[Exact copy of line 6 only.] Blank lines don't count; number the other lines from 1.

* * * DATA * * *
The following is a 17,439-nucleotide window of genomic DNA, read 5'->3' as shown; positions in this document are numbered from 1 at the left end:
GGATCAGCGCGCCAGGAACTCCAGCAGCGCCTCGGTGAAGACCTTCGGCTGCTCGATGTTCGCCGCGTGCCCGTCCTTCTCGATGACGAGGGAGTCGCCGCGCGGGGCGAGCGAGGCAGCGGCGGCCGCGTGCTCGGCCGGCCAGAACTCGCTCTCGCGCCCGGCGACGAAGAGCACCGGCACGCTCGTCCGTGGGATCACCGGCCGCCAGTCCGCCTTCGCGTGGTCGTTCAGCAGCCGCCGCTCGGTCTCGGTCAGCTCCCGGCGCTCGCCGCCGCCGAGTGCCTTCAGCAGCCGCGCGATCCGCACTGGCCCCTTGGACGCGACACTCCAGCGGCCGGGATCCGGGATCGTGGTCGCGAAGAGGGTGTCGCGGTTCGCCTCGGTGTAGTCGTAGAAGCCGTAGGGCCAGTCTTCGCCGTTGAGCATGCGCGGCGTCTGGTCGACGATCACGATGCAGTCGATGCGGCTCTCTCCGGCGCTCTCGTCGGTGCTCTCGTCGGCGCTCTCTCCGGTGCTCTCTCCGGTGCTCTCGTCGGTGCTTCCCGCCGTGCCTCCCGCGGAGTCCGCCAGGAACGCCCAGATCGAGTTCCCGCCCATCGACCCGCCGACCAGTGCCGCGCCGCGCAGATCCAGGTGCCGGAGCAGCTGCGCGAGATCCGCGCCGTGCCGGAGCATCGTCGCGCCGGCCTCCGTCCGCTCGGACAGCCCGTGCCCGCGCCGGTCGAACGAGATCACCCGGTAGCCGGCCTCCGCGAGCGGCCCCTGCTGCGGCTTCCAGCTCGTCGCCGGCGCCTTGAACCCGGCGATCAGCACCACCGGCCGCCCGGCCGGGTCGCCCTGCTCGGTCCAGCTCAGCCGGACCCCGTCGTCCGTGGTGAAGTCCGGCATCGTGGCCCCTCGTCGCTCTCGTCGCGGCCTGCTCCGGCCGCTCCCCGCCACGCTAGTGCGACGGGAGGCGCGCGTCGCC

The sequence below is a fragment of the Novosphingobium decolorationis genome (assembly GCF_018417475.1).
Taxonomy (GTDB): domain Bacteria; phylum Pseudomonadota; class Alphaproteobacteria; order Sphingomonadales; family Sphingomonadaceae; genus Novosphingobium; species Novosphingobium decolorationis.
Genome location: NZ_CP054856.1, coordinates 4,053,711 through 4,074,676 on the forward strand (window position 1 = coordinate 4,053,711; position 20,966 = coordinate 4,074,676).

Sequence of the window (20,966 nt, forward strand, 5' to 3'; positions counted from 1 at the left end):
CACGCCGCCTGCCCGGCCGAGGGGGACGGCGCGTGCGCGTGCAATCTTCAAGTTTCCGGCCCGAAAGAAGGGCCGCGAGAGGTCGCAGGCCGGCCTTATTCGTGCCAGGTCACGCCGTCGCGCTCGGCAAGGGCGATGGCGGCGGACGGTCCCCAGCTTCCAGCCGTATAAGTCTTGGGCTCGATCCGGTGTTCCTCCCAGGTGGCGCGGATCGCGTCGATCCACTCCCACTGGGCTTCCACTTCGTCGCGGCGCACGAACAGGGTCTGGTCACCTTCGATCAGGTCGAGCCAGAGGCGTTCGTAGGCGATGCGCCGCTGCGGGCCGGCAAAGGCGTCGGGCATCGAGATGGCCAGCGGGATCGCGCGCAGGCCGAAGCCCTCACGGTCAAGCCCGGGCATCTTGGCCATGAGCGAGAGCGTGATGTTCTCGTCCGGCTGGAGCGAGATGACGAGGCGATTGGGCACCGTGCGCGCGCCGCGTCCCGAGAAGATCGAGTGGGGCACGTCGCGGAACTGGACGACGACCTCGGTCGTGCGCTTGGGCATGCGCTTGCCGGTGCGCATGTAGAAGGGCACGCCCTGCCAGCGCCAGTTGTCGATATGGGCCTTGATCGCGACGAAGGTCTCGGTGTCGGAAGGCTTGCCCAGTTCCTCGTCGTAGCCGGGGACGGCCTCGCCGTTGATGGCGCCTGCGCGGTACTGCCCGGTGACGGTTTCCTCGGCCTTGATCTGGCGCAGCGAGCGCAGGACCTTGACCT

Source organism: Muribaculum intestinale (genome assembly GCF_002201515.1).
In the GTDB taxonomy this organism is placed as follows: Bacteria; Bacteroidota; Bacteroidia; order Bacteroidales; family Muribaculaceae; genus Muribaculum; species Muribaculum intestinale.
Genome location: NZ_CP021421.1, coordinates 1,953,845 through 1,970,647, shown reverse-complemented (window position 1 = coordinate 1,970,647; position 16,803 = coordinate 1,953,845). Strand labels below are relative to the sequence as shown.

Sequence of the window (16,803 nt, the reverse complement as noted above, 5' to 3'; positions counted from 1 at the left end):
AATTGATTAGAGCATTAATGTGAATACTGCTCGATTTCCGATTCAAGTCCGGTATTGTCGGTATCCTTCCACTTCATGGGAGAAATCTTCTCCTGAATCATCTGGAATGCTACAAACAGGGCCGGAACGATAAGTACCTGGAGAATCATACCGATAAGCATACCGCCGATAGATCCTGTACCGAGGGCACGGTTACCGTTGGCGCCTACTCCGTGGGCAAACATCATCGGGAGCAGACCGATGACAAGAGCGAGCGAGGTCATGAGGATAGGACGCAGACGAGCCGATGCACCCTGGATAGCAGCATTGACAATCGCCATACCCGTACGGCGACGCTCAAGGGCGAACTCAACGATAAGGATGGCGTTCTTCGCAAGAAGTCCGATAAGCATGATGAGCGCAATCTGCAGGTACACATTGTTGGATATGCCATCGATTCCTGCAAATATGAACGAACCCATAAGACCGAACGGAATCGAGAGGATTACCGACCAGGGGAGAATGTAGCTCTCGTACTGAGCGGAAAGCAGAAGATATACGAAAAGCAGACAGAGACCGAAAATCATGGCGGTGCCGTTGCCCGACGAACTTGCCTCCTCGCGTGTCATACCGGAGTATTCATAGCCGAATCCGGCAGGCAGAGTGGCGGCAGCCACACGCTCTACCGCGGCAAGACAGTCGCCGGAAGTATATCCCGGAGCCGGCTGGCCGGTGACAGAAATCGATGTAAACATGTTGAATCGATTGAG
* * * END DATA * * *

Sequence of the window (20,966 nt, forward strand, 5' to 3'; positions counted from 1 at the left end):